|Screen shot from the Brightly article|
Janssen writes in Let's Stop Labeling Books as "Boy Books" or "Girl Books":
“It’s such a shame when we, as parents, teachers, or librarians, automatically assume that a boy wouldn’t enjoy a story with a female protagonist.
Girls read books with male protagonists all. the. time. and no one thinks twice about it. It would be laughable for someone to see a girl reading a Harry Potter novel and say, “I can’t believe you’re reading that boy book.”
The sad truth is that often, we assume books with male main characters are for everyone, and books with female main characters are only for girls.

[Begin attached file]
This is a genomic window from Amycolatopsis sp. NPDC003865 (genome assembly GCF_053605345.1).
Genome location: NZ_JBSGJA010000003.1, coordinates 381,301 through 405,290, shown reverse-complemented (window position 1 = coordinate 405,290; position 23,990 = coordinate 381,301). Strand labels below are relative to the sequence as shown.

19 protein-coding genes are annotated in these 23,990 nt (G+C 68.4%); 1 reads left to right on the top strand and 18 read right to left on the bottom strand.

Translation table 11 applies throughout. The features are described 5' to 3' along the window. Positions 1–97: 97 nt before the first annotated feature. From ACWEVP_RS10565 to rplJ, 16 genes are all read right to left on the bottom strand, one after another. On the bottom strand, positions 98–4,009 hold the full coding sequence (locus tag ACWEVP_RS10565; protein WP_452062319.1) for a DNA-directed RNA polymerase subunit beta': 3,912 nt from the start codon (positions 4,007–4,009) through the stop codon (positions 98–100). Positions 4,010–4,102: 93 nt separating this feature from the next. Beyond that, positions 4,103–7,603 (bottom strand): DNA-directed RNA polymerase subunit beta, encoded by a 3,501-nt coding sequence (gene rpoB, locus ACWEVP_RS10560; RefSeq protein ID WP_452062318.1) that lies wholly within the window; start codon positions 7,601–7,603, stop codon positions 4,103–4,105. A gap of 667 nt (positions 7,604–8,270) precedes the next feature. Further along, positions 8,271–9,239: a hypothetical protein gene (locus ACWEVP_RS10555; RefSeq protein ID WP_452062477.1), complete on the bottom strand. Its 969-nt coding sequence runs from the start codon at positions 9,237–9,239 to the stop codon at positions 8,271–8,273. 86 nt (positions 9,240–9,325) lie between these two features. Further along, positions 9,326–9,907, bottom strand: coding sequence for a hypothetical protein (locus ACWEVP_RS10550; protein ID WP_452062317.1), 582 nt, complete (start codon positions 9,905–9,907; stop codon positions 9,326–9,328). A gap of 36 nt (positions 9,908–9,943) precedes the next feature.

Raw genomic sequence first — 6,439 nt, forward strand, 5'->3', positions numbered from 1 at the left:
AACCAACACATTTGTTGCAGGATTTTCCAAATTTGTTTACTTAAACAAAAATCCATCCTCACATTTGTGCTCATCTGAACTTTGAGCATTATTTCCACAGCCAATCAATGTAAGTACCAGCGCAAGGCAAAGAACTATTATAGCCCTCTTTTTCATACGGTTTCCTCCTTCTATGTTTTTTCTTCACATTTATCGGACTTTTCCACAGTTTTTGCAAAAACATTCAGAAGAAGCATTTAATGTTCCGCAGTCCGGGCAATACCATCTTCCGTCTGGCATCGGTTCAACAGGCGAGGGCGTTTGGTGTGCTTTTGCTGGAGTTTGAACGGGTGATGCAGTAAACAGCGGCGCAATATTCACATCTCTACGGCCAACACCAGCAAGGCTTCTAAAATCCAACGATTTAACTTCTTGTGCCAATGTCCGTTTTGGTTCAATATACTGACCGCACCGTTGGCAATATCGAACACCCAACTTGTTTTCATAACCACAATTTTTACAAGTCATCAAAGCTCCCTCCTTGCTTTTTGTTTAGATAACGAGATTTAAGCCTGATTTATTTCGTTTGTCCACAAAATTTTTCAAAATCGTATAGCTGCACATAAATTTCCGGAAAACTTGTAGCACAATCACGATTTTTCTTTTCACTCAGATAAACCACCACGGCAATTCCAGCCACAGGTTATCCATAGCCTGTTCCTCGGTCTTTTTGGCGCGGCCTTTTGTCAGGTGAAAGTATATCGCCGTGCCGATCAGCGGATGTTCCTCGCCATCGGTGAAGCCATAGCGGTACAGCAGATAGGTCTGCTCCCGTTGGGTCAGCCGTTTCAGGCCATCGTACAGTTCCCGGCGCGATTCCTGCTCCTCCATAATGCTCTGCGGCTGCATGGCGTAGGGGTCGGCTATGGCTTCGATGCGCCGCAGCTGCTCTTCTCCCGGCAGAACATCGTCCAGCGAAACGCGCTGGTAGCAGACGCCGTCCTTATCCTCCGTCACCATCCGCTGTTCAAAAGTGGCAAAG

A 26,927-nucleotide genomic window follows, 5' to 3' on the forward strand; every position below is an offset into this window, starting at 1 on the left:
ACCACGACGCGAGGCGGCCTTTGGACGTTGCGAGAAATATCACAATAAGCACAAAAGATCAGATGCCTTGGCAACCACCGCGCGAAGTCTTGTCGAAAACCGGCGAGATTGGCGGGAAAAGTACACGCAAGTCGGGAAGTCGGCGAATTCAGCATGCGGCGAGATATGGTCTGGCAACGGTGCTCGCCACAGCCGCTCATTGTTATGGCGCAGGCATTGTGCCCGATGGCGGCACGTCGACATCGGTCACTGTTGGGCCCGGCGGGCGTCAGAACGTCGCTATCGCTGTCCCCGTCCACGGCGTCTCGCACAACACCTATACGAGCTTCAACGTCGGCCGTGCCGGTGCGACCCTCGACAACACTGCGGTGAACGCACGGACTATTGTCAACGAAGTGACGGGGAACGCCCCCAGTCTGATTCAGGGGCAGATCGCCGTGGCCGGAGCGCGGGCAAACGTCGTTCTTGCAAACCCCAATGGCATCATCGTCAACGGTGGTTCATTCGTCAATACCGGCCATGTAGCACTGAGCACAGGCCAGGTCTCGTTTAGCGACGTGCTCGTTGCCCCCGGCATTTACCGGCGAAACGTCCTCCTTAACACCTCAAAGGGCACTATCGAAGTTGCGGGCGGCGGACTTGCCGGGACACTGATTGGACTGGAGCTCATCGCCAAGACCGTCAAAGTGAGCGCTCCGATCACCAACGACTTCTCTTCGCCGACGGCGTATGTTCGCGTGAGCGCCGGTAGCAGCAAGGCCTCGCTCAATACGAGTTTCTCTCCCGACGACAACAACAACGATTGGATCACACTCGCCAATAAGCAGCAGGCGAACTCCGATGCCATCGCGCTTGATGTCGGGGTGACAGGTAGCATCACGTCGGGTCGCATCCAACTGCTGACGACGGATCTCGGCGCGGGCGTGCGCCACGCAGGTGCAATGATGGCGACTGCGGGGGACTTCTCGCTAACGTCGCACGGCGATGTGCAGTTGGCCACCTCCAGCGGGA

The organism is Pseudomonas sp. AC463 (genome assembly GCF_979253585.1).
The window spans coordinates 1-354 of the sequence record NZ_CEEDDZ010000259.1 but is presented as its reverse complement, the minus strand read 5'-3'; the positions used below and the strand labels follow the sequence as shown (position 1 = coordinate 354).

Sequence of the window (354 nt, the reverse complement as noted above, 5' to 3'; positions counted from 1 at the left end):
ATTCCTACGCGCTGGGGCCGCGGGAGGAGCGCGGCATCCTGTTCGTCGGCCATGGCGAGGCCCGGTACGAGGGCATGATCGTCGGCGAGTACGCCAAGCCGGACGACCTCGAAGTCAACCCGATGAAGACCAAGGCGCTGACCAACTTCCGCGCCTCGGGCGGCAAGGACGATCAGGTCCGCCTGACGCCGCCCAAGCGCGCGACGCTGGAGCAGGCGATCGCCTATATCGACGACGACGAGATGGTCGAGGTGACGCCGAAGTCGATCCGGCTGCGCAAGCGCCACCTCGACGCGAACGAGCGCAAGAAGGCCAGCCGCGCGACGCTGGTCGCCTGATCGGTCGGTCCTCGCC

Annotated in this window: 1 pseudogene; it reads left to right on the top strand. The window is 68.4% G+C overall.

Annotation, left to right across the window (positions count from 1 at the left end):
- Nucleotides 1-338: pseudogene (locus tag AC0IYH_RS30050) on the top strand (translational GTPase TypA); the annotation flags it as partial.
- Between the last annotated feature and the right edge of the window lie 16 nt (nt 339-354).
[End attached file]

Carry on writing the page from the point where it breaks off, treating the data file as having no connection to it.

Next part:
And this is a lose-lose situation.”
“And when we read books aloud, buy them as gifts, or help children and students pick out library books, we should rotate between novels with female and male main characters. Let children see the stories of both girls and boys as interesting, engaging, and worth exploring.”
I liked Janssen's article, though I felt it could have been written anytime in the last 50 years or more.
Today, I'd update the idea to also include books with gender nonconforming main characters -- characters who are Intersex, Trans, Gender Queer, Gender Questioning, Gender-Fluid, Nonbinary, and other gender diverse identities. More than 9% of kids today identify outside the gender binary, so including their lives – in fiction and nonfiction – for all kids to read about is also incredibly important.
And yeah, let's stop labeling books to limit who reads what.
Illustrate, Translate, and Write On,